How Do Vaccines Work?
Vaccinations have been around since 1796, and have resulted in the eradication and control over multiple diseases worldwide. Smallpox killed millions of people before Dr. Edward Jenner discovered a vaccination in the late 18th century. Because vaccinations are usually considered preventative, many insurance plans cover these services.
How Does Immunity Work?
Once a disease enters your body, the germs begin to multiply and spread, making you sick. Our bodies can recognize and fight off these invaders, via our immune systems. White blood cells circulate through the bloodstream, and have two jobs. The white blood cells create antibodies to attack germs. Antibodies also remain in the body to recognize and attack the same germs they have originally fought off, in case that same germ tries to infect you again. This prevents those germs from making you sick again. This is how immunity works. That is why most people only get the chickenpox once in their lifetime.
Where Do Vaccines Come In?
Vaccines help you develop immunity to a certain type of disease without contracting the full blown disease first. Vaccines are made from weakened germs that cause a certain disease. Typically given by injection, vaccines introduce a weak version of the virus into your body, triggering your immune system to create antibodies. Because the vaccine germs lack full strength, the antibodies are able to quickly overtake them. The antibodies then stay in your system, creating immunity. If the real disease enters your body later, the antibodies are able to recognize and react quicker. Therefore preventing you from getting sick.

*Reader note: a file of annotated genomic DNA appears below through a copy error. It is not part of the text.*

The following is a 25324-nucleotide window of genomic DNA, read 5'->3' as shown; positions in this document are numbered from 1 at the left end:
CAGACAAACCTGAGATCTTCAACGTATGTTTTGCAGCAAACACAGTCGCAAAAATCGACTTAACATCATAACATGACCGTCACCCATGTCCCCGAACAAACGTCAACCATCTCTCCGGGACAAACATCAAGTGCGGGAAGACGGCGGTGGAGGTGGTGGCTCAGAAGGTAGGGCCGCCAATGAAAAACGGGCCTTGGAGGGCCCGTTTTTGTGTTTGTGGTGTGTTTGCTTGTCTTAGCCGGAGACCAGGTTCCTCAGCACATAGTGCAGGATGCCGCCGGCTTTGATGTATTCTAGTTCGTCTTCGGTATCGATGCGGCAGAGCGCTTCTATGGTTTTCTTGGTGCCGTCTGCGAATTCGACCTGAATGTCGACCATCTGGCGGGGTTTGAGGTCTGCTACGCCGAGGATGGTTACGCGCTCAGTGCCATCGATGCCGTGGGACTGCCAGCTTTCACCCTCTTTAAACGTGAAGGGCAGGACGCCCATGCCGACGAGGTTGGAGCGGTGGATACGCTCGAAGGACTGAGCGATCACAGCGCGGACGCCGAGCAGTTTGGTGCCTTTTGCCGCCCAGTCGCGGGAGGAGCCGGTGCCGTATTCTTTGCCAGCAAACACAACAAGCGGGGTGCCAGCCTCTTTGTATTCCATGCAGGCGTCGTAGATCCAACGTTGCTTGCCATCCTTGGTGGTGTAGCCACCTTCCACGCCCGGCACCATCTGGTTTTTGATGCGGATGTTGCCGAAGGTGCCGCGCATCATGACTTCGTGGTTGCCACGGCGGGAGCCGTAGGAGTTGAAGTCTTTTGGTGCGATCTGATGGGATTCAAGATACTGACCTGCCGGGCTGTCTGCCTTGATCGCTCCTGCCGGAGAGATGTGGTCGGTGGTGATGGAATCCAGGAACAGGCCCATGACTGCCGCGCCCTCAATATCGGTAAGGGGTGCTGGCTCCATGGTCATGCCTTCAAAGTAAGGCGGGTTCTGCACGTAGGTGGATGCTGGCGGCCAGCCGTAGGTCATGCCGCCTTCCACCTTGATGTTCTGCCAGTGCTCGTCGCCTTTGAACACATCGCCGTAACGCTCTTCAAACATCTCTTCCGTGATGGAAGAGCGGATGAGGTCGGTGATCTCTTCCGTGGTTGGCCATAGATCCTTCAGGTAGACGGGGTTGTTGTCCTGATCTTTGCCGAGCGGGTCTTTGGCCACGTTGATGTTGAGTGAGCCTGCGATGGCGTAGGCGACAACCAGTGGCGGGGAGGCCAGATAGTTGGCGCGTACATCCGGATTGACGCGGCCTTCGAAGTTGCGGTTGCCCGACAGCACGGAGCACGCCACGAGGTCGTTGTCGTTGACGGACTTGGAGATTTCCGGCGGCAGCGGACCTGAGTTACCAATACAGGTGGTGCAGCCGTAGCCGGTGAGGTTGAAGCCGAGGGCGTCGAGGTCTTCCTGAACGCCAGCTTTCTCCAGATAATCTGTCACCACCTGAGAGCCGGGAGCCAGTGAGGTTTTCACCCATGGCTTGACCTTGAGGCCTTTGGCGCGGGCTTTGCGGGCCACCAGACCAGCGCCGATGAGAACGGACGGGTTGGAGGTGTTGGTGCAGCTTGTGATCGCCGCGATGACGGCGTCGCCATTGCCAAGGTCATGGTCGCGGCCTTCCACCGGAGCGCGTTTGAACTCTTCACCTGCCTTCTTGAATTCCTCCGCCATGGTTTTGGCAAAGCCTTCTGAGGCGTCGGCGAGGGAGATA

The invention of vaccines has eradicated several diseases, including Smallpox and Polio. The Food and Drug Administration (FDA) tests and approves vaccines before they can be issued in the United States. The government enforces stringent safety guidelines, as doctors vaccinate millions of people a year. Vaccines protect you, as well as society. When a high number of the population is vaccinated, the entire population becomes less likely to contract that disease. Scientists call this herd immunity. On the flip side, if not enough people are vaccinated, the disease can reappear, and infect more people. Low numbers of the measles vaccination resulted in a measles outbreak which resulted in over 55,000 cases in 1989.